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The Informant! spins out of control

Posted by on Sep 27th, 2009 and filed under Leisure. You can follow any responses to this entry through the RSS 2.0. You can leave a response or trackback to this entry

Star witness »The U.S. goverment decides to go after an agri-business giant with a price-fixing accusation based on the evidence submitted by their star witness, played by Matt Damon.

Star witness »The U.S. goverment decides to go after an agri-business giant with a price-fixing accusation based on the evidence submitted by their star witness, played by Matt Damon. Photo courtesy of Warner Bros.

By Susan St. JAMES

In director Steven Soderbergh’s new film “The Informant!” Matt Damon plays real life agribusiness mole Mark Whitacre, vice-president of ADM, one of the world’s largest agribusiness companies based in southern Illinois. Crooked as a corkscrew, Whitacre spins across the screen with a manic grin and a firm belief in the goodness of man. When the FBI appears at his office with some questions about a Japanese competitor, Whitacre volunteers to become an informant, leading agents played by Scott Bakula and Joel McHale in a convoluted chase after evidence of his company’s illegal international price-fixing.
Soderbergh, known for quirky independent films, has gone to the headlines for a story about a 1990s whistleblower who is not all that he seems. Instead of taking the usual suspense thriller approach, Soderbergh has turned out a whacky satire about a capitalist system that allows mediocre businessmen the opportunity to rip off the world if they just stick together. Whitacre is the buoyant, garrulous narrator of the piece and his rambling voiceovers leapfrog through a stream of trivia as he manipulates a massive embezzlement scam under the very eyes of the FBI agents he’s helping.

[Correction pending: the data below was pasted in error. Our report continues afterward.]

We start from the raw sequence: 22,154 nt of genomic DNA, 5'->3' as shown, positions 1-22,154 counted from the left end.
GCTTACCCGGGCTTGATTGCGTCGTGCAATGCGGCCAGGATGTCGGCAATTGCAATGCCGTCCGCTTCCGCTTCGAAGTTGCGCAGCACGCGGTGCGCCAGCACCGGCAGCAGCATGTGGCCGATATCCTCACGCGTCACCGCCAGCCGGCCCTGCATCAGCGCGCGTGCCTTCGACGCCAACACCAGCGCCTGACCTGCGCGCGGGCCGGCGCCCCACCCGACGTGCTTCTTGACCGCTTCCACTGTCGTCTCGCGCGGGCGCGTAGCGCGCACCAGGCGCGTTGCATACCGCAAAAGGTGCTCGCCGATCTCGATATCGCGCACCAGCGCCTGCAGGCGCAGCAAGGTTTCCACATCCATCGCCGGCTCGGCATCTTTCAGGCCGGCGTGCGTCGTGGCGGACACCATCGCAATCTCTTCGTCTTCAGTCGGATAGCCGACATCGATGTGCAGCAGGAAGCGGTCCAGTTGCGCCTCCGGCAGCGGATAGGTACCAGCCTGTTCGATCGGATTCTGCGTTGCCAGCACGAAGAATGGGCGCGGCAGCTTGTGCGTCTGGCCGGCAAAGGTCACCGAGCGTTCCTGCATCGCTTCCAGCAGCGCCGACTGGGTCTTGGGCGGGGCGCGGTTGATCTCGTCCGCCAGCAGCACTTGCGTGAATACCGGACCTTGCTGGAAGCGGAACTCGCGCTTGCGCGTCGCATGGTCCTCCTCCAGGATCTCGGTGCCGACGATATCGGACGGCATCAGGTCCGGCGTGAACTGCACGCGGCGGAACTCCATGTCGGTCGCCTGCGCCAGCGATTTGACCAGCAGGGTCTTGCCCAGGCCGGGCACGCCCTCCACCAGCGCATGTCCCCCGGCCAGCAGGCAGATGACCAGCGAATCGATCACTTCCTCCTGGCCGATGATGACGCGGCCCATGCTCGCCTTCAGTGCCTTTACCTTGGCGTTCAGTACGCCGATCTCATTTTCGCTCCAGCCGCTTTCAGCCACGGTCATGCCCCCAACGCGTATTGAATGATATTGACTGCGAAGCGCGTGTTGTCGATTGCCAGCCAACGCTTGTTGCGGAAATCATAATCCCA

Based on a book by Kurt Eichenwald, Scott Z. Burns’ script about a crook exposing other crooks in an elaborate con game to take over the company he works for is ultimately a game that doesn’t include the audience. Soderbergh’s surreal take on a twisted world spends most of its time exposing Whitacre’s multiple levels of deceit. Pathological liar? Check. Delusional narcissist? Check. Disingenuous crook? Check. Whitacre’s compulsive need to confide in everyone he meets leaves us, together with the befuddled FBI agents, wondering how this guy got a job in the first place. Despite an engaging performance by Damon, the movie drags. Entranced by its own cleverness, it treats Whitacre as a buffoon whose level of engagement with reality is never quite defined.
See you at the movies!

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